“Did you read the book?” she asked.
“Yes, I listed to the audiobook.”
“So, you didn’t really read it. You might as well just wait until they make the movie.”
Does listening to books count as reading? According to University of Virginia psychologist Daniel Willingham,
“If you take the question from the perspective of cognitive psychology — that is, the mental processes involved — there is no real difference between listening to a book and reading it. So, according to that understanding of the question: No, audiobooks are not cheating.”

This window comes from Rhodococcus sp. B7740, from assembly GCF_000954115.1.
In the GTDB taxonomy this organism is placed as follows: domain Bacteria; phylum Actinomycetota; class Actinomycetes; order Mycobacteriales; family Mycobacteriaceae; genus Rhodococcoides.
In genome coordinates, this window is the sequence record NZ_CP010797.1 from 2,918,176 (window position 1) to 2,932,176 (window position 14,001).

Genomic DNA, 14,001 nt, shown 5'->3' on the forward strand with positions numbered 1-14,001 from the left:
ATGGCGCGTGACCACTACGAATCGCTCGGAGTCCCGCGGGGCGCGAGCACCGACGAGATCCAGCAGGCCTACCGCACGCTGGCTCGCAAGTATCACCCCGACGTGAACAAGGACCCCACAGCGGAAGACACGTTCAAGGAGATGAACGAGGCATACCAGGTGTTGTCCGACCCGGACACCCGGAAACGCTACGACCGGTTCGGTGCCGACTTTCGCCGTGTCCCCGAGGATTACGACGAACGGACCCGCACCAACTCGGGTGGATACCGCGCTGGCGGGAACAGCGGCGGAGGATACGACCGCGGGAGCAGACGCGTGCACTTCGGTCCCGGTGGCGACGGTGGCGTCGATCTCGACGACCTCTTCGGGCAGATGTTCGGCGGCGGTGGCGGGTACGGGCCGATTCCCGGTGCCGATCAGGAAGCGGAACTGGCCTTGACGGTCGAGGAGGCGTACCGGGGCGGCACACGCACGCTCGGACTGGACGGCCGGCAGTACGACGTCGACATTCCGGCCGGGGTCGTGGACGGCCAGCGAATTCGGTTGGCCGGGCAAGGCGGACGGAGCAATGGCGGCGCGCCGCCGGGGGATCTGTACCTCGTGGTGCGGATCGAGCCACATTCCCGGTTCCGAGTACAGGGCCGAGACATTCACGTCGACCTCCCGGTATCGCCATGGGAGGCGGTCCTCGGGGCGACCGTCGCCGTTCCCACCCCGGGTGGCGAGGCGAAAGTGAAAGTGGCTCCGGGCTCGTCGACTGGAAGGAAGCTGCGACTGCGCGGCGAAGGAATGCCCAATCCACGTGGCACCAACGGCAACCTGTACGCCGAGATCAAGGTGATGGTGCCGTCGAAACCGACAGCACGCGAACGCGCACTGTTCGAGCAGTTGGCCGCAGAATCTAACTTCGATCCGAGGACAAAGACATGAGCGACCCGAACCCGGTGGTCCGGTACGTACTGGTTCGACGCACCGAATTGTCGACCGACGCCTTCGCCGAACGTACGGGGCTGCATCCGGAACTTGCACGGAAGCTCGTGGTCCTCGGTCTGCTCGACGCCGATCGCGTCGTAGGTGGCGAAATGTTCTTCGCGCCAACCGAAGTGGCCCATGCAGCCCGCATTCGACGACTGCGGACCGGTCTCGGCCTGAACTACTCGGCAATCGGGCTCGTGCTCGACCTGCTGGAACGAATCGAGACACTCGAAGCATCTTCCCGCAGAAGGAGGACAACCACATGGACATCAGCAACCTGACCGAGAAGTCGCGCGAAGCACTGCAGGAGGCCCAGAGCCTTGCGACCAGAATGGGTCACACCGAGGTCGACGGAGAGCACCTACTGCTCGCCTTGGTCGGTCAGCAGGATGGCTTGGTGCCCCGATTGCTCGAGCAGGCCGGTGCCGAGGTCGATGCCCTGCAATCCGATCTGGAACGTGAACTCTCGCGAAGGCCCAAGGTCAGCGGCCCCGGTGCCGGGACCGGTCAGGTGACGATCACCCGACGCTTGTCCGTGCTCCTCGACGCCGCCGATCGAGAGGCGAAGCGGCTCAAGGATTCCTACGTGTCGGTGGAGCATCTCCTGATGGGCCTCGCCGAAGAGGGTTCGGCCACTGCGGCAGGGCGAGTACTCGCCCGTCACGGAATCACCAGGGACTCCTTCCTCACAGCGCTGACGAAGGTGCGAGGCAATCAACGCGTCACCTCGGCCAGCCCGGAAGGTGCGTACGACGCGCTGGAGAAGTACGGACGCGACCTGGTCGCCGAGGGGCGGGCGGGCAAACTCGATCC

When it comes to reading, there are two processes: decoding the words and understanding what they mean. Reading takes work.
“But by about late elementary school, decoding becomes so second-nature that it isn’t any additional “work” for your brain. It happens automatically.”
Bragging about reading is a sense of pride that harks back to our classroom mentality. However, reading can make you a better listener. If you can stay focused and read a book for at least a half hour a day and avoid skimming, reading can also help you live longer.
So, as long as you are not fast-forwarding the audiobook, let other members in book club brag all they want. You still read the book. You just with read it with your ears.
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